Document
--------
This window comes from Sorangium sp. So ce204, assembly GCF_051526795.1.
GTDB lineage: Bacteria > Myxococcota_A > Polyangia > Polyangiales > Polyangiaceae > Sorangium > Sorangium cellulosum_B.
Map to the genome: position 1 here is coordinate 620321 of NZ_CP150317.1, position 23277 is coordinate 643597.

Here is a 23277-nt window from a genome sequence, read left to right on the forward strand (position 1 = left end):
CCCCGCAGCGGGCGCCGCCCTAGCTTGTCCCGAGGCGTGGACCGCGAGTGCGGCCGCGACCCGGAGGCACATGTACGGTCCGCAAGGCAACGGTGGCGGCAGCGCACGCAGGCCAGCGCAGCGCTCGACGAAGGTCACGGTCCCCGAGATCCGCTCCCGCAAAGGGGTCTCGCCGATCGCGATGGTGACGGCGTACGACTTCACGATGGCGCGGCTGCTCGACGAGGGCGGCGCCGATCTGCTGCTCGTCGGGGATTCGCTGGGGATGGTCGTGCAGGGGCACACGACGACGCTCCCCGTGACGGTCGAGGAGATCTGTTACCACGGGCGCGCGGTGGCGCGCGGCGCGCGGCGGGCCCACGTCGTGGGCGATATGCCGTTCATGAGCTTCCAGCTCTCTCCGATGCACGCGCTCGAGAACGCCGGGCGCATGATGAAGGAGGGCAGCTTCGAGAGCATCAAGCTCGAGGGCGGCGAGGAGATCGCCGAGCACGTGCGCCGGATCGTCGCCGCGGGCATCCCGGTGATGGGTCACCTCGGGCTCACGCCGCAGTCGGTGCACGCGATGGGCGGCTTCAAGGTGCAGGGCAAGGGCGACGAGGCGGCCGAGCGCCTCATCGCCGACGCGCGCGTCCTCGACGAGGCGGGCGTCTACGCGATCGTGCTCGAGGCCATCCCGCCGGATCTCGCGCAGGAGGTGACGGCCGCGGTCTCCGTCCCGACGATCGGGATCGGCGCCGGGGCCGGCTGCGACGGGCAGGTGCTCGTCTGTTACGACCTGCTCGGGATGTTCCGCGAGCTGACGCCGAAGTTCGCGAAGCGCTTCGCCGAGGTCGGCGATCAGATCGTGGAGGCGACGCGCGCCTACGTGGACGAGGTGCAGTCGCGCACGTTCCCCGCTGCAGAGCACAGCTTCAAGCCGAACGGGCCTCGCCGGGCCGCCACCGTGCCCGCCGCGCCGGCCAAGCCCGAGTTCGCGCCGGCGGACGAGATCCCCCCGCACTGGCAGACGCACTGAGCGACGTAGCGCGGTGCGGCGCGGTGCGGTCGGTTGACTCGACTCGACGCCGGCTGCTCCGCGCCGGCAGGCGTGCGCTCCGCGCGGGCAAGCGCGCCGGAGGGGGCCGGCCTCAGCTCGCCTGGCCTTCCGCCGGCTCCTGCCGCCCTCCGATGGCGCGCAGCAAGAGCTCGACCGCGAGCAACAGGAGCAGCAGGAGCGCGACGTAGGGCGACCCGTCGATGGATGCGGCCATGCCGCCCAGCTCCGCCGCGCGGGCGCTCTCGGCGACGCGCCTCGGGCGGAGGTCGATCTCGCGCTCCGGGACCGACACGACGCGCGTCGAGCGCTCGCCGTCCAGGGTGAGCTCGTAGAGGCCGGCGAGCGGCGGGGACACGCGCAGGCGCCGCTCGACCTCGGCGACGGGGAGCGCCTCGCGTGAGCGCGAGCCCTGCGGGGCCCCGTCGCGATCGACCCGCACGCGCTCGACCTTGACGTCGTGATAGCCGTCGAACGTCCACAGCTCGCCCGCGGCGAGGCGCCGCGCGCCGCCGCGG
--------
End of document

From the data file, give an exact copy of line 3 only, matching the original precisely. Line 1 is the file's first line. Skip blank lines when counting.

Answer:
Map to the genome: position 1 here is coordinate 620321 of NZ_CP150317.1, position 23277 is coordinate 643597.